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Behind the Headlines: an Eerie Quiet Descends on Northern Israeli Towns

May 30, 2000
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When Israel ordered its troop withdrawal from Lebanon, government officials did not take into account the fact that cherries and apricots were ripening early this year.

But the farmers here in northern Israel were all too aware that they needed hands to help them with the harvest.

They were also painfully aware that they could no longer count on the help of workers from southern Lebanon, many of whom disappeared during the Israel Defense Force’s hectic withdrawal last week.

The farmers cannot depend on unemployed Israelis from neighboring Kiryat Shmona, accusing them of preferring to receive unemployment benefits rather than work in the orchards.

So the farmers were learning the hard way how totally dependent they are on foreign workers.

“I now have only two Thais, two Chinese and two Mongolians. I just cannot cope,” said Ehud Neustein, 60, a resident of the northern town of Metulla.

Escorted by his newly recruited Mongolian workers, Neustein went down to his apricot and cherry orchards, which had turned overnight into a front line.

Streams of Lebanese cars could be seen jamming the road across the border fence, located just a few yards from the orchard.

In some parts of town, the border with Lebanon was totally open.

Theoretically, Hezbollah fighters could simply walk across the street into Israel.

And some did just that.

They broke down the fence and placed Hezbollah flags on the Israeli side of the border, chanting, “We will continue all the way to Jerusalem.”

The army had torn down the former border fence, but a new, more sophisticated electronic fence had not yet been erected.

Everyone had thought there was plenty of time left before Israel would withdraw its troops from Lebanon — a move that was completed, taking many by surprise, on May 24.

As a result, long sections along the border remained relatively open for infiltrators. It was not until Sunday that the defense ministry gave the go- ahead for intensive construction of a new border fence.

“It’s not that I am afraid,” said Yair Neustein, 16, Ehud’s son. “But I know that I should be afraid. Imagine that I am going with the tractor to the orchard, and suddenly I face a Hezbollah fighter. What do I do then?”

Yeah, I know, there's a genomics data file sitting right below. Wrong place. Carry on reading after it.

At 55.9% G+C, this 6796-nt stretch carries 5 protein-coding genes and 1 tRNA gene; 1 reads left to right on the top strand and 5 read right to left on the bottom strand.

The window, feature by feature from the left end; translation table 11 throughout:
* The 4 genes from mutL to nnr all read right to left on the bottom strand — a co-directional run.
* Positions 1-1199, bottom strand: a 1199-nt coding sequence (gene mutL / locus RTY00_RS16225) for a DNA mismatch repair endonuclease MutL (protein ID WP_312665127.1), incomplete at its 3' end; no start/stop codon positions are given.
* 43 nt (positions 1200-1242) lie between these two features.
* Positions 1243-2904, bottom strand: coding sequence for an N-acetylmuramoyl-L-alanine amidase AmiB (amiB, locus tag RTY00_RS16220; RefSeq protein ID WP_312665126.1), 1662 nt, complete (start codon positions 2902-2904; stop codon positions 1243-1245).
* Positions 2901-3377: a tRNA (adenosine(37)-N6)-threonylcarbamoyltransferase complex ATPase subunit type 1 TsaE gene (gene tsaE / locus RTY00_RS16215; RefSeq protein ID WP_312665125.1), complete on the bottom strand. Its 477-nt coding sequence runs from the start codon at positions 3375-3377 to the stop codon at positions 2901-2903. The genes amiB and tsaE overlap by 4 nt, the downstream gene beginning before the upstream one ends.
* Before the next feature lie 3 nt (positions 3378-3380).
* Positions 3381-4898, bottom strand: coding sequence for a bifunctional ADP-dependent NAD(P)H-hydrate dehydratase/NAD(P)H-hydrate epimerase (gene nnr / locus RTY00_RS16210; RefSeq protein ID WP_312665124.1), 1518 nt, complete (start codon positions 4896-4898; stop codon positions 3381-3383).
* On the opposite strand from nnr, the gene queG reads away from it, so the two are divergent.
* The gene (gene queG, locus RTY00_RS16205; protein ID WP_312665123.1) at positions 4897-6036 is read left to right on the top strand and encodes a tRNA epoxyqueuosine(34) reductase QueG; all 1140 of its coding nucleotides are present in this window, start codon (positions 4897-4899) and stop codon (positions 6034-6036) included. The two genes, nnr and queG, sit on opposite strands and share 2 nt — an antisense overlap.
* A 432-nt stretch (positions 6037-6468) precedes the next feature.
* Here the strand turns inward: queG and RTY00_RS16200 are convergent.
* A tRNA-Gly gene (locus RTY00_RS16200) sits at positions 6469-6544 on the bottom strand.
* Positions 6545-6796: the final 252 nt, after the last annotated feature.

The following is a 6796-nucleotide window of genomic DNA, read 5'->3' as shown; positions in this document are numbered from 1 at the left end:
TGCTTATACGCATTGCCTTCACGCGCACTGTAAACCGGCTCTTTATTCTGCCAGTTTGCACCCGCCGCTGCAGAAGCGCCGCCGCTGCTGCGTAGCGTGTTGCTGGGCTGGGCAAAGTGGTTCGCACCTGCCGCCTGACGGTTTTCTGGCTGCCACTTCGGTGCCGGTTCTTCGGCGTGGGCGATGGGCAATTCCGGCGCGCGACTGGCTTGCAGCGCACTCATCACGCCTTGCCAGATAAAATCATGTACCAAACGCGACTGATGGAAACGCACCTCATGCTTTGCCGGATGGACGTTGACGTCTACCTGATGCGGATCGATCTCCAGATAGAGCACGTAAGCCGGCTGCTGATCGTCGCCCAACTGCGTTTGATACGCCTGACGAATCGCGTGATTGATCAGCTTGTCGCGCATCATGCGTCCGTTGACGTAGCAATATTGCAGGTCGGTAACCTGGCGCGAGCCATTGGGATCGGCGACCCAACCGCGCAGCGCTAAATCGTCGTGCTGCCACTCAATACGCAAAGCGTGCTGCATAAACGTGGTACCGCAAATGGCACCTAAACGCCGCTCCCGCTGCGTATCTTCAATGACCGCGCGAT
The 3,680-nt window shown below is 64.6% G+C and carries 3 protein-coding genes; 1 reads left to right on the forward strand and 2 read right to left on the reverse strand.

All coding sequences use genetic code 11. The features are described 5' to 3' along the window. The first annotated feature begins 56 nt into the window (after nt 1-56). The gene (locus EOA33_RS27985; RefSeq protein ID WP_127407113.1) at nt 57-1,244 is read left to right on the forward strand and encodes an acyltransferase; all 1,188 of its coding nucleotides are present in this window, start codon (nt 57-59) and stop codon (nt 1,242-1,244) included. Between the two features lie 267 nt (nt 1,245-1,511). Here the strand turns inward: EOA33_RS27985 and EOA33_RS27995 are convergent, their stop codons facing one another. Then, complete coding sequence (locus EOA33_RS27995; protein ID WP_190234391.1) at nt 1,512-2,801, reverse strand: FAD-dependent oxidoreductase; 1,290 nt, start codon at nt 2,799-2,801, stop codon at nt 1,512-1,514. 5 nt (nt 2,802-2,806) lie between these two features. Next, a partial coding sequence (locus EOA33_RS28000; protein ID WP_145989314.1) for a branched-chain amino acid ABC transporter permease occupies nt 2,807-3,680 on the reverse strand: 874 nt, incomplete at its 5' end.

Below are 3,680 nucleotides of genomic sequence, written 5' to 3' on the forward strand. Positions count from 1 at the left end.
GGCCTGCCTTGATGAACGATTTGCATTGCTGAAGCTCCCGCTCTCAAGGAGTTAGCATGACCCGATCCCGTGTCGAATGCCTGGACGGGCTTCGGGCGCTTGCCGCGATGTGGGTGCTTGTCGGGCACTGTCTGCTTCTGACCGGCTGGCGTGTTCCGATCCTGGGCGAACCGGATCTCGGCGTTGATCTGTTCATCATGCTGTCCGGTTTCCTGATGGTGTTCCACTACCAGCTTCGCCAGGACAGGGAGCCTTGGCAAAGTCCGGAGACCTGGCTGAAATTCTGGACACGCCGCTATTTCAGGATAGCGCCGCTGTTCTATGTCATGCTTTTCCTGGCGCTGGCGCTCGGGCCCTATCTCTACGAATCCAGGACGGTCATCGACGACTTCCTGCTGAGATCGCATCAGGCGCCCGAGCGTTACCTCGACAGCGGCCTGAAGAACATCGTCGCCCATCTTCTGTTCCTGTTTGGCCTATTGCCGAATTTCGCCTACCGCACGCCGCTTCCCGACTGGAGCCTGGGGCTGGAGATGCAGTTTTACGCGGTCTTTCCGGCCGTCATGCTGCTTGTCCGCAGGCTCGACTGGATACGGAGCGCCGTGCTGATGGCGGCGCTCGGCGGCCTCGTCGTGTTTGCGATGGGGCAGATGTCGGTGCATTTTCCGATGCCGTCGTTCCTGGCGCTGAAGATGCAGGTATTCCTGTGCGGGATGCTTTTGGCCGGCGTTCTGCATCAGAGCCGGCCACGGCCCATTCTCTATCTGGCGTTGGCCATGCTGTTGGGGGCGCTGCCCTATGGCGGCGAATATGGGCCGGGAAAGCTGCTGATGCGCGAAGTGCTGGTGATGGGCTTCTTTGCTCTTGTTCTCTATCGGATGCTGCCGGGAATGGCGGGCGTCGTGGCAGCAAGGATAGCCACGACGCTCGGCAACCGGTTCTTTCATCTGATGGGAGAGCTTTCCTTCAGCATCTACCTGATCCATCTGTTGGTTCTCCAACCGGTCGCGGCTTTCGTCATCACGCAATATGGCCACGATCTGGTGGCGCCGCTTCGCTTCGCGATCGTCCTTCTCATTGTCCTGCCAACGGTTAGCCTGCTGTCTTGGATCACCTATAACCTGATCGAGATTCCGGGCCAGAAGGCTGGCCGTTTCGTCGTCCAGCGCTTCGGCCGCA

On Monday, Israel distributed weapons to residents of the northern communities.

The move came as tensions lessened on Israel’s northern border with Lebanon following violence along the frontier over the weekend.

The Fatma crossing, scene of demonstrations and rock-throwing by Lebanese civilians and armed Hezbollah members in recent days, was quiet Monday as the Lebanese army and Hezbollah set up roadblocks preventing civilians from reaching the area.

The previous day, at least three Lebanese civilians were lightly hurt when Israeli troops fired warning shots to push back demonstrators attempting to enter Israeli territory.

Now, despite the relative quiet, the situation is still considered highly fragile, and people are not making predictions.

Last week, just before the IDF staged its dramatic pullout from Lebanon, Zehava Neustein feared the worst.

“All hell broke loose. Everyone was shooting at everyone. One boom followed another,” she said.

The eerie quiet that descended this week was a pleasant surprise.

“It is almost hard to get used to the quiet,” said Meir Shaked, 41, of Kibbutz Adamit on the western section of the border with Lebanon.

“For the first time in years, there are no helicopters in the sky and no sounds of shelling.”

But while he and numerous other northern residents praised the withdrawal, there were many who fear what the future will hold.

And these fears center on economic issues — in some cases, more than on concerns for security.

In recent days, the residents of Adamit have had to deal with just such fears.

Adamit is a small kibbutz of 38 members, located on a cliff in the Upper Galilee. With a magnificent view of the Gulf of Haifa, it is certainly one of the more beautiful spots in Israel.

But it is a kibbutz struggling for its life. Not because of Hezbollah, but because it can no longer pay its debts.

“We were hoping that being a border settlement, facing Hezbollah, the government would show some understanding,” said Shaked. But so far, he added, there has been nothing.

On a recent day, when hundreds of Hezbollah grenades fell in the vicinity of the kibbutz, the Mekorot water company cut off the water supply to Adamit.


“Because we were behind paying our water bill,” said Shaked.

Voicing a concern shared by many other Israelis in the region, he added, “The scariest Katyusha rocket in the world does not frighten me half as much as the fear that one day I will find my bank account closed.”

The economically weak kibbutzim and moshavim along the border fear that they will not hold out because of their economic burdens.

They maintain that there is a wide gap between the government’s statements about being committed to helping the northern settlements, and its actions to help the settlements keep their heads above water.

Meanwhile, Yair Neustein is convinced that it is only a matter of time until the IDF will be forced back into Lebanon.

In fact, he is rather disappointed that when he joins the army in two years, he will not be able to serve in Lebanon.

“I wanted to serve in Lebanon. I wanted to be there, to defend my home, not to stand on top of an observation post, not doing anything.”

But people like Yair are really an exception. After several days of tense quiet along the border, there was an air of cautious — very cautious — optimism that Israel would not have to return to Lebanon.

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